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Mol Endocrinol. 1999 Nov;13(11):1844-54.

New natural inactivating mutations of the follicle-stimulating hormone receptor: correlations between receptor function and phenotype.

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Department of Endocrinology and Reproductive Medicine, Hôpital Necker, Institut Fédératif de Recherche (IFR-NEM), Paris, France.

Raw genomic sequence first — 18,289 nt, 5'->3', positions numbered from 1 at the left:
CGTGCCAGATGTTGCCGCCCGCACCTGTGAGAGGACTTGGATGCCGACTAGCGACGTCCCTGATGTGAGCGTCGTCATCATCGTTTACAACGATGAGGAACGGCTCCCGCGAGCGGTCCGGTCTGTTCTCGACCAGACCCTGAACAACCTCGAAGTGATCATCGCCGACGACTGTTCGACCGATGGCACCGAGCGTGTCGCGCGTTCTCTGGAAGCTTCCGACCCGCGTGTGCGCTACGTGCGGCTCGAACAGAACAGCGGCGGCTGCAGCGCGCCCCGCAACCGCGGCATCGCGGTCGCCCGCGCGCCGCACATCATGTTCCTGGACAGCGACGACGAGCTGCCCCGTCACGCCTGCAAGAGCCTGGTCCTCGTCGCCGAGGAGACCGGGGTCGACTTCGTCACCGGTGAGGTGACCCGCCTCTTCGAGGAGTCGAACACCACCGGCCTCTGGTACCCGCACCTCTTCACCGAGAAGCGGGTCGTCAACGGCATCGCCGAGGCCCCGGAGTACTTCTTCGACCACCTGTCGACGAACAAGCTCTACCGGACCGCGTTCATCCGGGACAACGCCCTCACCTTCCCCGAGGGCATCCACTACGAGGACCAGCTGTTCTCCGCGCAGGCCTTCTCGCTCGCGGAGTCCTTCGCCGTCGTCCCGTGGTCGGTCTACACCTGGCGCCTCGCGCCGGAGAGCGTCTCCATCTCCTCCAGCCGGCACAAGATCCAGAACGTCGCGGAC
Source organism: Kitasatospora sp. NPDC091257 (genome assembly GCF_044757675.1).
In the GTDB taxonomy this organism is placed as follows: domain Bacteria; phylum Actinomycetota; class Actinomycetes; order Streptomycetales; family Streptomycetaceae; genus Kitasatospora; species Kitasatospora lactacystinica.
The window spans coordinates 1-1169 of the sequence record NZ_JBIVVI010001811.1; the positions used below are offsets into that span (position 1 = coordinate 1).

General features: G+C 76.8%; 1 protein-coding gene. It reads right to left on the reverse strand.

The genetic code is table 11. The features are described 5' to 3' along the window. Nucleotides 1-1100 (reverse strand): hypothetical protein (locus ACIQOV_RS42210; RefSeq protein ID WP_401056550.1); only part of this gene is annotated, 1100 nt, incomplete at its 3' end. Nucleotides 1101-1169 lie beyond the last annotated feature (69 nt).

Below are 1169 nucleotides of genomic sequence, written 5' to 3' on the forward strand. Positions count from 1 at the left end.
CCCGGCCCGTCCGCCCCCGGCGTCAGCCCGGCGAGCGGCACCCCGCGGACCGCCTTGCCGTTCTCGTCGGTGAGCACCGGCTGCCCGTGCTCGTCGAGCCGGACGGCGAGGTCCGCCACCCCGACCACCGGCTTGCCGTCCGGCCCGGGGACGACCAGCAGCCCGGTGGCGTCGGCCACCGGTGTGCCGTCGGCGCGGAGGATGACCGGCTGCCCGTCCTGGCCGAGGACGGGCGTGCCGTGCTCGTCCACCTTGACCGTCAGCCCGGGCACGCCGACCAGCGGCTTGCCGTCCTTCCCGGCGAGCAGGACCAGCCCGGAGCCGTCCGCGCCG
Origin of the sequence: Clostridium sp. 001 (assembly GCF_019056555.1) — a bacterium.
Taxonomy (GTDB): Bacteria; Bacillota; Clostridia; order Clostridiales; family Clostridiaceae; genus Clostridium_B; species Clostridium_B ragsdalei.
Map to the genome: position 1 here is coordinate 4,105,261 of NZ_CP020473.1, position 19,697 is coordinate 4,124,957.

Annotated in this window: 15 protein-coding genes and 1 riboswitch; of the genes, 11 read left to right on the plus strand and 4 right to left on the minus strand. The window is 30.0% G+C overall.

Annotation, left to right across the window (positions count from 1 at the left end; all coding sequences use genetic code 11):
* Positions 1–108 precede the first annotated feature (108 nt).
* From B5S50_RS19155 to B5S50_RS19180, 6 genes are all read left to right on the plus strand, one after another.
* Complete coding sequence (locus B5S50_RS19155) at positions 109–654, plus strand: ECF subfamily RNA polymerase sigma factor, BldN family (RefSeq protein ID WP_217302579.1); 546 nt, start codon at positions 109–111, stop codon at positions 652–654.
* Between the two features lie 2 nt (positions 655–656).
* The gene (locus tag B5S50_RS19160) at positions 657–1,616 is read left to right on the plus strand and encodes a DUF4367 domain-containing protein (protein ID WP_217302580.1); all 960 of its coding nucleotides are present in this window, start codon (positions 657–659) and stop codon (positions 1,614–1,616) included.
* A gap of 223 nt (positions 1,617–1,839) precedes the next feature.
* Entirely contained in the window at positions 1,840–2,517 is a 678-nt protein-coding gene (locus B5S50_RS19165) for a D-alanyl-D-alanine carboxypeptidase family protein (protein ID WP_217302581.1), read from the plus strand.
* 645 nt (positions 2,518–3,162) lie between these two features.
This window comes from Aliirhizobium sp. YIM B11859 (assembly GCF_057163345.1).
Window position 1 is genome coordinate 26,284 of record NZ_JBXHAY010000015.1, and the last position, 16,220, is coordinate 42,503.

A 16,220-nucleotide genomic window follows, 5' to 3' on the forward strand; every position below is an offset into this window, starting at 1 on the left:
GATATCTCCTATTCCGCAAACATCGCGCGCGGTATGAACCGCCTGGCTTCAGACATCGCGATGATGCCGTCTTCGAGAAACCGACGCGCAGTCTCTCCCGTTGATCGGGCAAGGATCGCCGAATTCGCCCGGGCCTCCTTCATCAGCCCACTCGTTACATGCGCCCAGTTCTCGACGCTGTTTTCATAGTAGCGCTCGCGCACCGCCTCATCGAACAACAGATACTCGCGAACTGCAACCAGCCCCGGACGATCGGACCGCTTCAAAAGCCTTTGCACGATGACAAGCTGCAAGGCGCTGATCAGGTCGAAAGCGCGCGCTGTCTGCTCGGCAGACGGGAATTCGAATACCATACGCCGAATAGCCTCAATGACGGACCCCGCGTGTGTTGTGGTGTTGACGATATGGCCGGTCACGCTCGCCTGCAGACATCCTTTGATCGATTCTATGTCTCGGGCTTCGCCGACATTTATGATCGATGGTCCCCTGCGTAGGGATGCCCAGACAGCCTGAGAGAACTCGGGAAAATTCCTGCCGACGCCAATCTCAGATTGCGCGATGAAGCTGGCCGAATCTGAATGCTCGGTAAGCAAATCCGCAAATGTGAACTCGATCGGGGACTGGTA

Premature ovarian failure occurs in almost 1% of women under age 40. Molecular alterations of the FSH receptor (FSHR) have recently been described. A first homozygous mutation of the FSHR was identified in Finland. More recently, we described two new mutations of the FSHR in a woman presenting a partial FSH-resistance syndrome (patient 1). We now report new molecular alterations of the FSHR in another woman (patient 2) who presented at the age of 19 with primary amenorrhea contrasting with normal pubertal development. She had high plasma FSH, and numerous ovarian follicles up to 3 mm in size were evidenced by ultrasonography. Histological and immunohistochemical examination of ovarian biopsies revealed the presence of a normal follicular development up to the antral stage and disruption at further stages. DNA sequencing showed two heterozygous mutations: Asp224Val in the extracellular domain and Leu601Val in the third extracellular loop of FSHR. Cells transfected with expression vectors encoding the wild type or the mutated Leu601Val receptors bound hormone with similar affinity, whereas binding was barely detectable with the Asp224Val mutant. Confocal microscopy showed the latter to have an impaired targeting to the cell membrane. This was confirmed by its accumulation as a mannose-rich precursor. Adenylate cyclase stimulation by FSH of the Leu601Val mutant receptor showed a 12+/-3% residual activity, whereas in patient 1 a 24+/-4% residual activity was detected for the Arg573Cys mutant receptor. These results are in keeping with the fact that estradiol and inhibin B levels were higher in patient 1 and that stimulation with recombinant FSH did not increase follicular size, estradiol, or inhibin B levels in patient 2 in contrast to what was observed for patient 1. Thus, differences in the residual activity of mutated FSHR led to differences in the clinical, biological, and histological phenotypes of the patient.

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